Romney Clarifies Abortion Stance, Takes His Own Pledge
Mitt Romney sought to clarify his pro-life bona fides yesterday. But, will it matter?
In the wake of the mini-controversy that erupted over Mitt Romney’s decision not to sign an abortion pledge being circulated by a pro-life group, Mitt Romney has put forward his own pledge in National Review:
I am pro-life and believe that abortion should be limited to only instances of rape, incest, or to save the life of the mother.
I support the reversal of Roe v. Wade, because it is bad law and bad medicine. Roe was a misguided ruling that was a result of a small group of activist federal judges legislating from the bench.
I support the Hyde Amendment, which broadly bars the use of federal funds for abortions. And as president, I will support efforts to prohibit federal funding for any organization like Planned Parenthood, which primarily performs abortions or offers abortion-related services.
I will reinstate the Mexico City Policy to ensure that nongovernmental organizations that receive funding from America refrain from performing or promoting abortion services, as a method of family planning, in other countries. This includes ending American funding for any United Nations or other foreign assistance program that promotes or performs abortions on women around the world.
I will advocate for and support a Pain-Capable Unborn Child Protection Act to protect unborn children who are capable of feeling pain from abortion.
And perhaps most importantly, I will only appoint judges who adhere to the Constitution and the laws as they are written, not as they want them to be written.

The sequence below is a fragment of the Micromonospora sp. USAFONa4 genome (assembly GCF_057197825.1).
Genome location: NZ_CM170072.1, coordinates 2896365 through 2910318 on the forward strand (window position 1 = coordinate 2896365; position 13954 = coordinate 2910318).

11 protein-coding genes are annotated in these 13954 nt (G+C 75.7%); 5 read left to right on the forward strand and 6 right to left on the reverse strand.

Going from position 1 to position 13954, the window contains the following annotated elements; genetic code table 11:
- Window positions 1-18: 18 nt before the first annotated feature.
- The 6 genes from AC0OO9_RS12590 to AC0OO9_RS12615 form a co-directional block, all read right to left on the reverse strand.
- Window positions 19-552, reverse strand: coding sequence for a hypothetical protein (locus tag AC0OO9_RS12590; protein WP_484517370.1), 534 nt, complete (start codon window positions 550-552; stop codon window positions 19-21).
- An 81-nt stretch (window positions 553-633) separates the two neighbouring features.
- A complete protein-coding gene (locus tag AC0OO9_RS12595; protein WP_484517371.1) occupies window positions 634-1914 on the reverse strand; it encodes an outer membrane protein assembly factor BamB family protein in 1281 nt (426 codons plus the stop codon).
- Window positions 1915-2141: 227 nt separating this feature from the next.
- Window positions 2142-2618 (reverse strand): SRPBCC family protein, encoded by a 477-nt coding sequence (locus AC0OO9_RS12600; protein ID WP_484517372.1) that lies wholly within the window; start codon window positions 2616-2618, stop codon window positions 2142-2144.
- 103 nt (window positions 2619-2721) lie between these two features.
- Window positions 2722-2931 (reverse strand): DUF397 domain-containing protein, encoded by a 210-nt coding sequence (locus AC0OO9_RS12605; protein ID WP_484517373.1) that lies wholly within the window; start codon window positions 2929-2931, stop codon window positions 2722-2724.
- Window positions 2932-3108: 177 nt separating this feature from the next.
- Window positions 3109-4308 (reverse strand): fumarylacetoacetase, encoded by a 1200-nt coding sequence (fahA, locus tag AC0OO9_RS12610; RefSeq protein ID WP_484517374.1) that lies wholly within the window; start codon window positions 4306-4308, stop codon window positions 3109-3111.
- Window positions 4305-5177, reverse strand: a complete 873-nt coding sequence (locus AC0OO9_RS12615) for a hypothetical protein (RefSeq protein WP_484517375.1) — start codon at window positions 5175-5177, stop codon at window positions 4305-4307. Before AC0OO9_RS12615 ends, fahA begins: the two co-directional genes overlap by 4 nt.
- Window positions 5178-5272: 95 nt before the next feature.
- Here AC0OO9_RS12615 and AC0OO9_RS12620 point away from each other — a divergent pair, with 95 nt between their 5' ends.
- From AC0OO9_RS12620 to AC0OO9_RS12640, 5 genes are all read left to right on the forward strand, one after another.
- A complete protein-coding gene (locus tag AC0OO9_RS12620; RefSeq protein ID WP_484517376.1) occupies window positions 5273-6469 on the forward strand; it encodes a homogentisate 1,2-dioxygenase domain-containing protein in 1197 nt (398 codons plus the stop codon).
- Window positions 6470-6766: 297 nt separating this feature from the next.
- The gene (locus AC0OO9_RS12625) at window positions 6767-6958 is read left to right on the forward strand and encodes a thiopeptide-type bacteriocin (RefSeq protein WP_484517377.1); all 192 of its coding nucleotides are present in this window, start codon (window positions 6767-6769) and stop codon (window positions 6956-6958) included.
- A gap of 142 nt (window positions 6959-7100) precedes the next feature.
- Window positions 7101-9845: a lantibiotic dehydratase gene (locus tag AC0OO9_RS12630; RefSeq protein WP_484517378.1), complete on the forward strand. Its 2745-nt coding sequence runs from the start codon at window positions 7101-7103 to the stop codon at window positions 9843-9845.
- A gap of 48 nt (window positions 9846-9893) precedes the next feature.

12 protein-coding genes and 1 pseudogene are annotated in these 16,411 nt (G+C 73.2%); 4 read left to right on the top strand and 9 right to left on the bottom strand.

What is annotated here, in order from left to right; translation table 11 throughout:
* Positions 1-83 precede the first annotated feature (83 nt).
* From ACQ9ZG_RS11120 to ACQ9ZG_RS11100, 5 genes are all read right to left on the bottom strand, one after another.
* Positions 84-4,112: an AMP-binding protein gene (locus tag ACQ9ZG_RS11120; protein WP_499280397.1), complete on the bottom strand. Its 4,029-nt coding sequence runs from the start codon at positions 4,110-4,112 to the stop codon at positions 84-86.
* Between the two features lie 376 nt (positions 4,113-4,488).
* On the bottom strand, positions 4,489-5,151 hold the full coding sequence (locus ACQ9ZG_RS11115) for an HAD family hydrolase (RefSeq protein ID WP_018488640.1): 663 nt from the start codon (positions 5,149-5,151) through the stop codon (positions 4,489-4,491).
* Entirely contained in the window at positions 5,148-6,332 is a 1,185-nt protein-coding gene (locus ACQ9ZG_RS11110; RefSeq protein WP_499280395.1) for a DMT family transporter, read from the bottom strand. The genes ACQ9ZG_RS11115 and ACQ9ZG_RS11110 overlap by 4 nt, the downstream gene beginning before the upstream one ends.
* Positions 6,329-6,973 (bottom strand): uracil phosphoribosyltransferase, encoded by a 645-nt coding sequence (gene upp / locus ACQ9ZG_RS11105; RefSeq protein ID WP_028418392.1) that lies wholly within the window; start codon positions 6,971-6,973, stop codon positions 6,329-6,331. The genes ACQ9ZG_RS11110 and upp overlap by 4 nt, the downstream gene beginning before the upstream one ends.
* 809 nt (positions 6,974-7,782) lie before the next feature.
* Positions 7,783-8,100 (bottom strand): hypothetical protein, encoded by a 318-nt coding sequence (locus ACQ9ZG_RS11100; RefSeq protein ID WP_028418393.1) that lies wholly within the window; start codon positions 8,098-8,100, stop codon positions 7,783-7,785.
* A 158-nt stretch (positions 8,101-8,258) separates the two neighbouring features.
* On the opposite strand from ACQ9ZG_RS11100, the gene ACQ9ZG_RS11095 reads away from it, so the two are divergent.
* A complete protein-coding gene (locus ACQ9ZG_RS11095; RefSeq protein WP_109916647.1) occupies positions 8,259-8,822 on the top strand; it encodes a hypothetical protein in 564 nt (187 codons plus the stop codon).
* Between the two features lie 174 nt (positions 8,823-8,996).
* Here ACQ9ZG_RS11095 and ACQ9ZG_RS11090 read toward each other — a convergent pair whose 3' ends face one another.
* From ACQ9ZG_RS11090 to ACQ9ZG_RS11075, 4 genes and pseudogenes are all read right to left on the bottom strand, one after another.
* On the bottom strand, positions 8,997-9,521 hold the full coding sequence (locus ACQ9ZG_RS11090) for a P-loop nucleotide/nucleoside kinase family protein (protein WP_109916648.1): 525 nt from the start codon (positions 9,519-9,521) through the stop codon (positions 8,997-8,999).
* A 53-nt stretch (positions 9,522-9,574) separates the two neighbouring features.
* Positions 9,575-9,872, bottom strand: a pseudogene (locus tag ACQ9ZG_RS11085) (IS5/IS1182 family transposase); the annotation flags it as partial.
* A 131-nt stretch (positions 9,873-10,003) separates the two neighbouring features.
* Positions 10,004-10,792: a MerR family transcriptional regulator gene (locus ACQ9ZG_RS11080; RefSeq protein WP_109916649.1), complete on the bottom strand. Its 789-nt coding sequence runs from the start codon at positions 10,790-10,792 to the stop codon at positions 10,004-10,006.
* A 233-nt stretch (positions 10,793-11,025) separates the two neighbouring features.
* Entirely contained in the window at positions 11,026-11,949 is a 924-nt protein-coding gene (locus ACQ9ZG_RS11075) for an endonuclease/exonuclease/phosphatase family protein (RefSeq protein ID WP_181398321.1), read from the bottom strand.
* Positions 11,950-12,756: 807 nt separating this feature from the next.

So why, then, wouldn’t Romney sign the Susan B. Anthony List’s pledge? Here’s what Romney says about that:
[The] pledge is overly broad and would have unintended consequences. That is why I could not sign it. It is one thing to end federal funding for an organization like Planned Parenthood; it is entirely another to end all federal funding for thousands of hospitals across America. That is precisely what the pledge would demand and require of a president who signed it.
The pledge also unduly burdens a president’s ability to appoint the most qualified individuals to a broad array of key positions in the federal government. I would expect every one of my appointees to carry out my policies on abortion and every other issue, irrespective of their personal views.
Like Steven Taylor, I tend to think that any pledges like this are essentially pointless. In this particular case, neither this National Review piece nor signing the original pledge seem to me to be acts that would assuage the doubts that hard-line social conservatives have about Romney when it comes to this particular issue. The idea that Romney is a “flip flopper” that developed during the 2008 campaign originated with his position on abortion which changed from the largely pro-choice positions in took in previous races in Massachusetts to the adamant pro-life position he espouses today. If they had doubts about Mitt Romney in 2008, pro-life conservatives are going to have doubts about Romney now regardless of how many pledges he signs.
This will come up in the GOP race in the future, I’m sure, especially in Iowa where evangelicals hold a lot of sway over the Republican Party. In the end, though, I have to wonder if it’s really going to have that much of an impact anyway because the people who are truly fanatical on this issue weren’t going to support Romney in the primaries to begin with.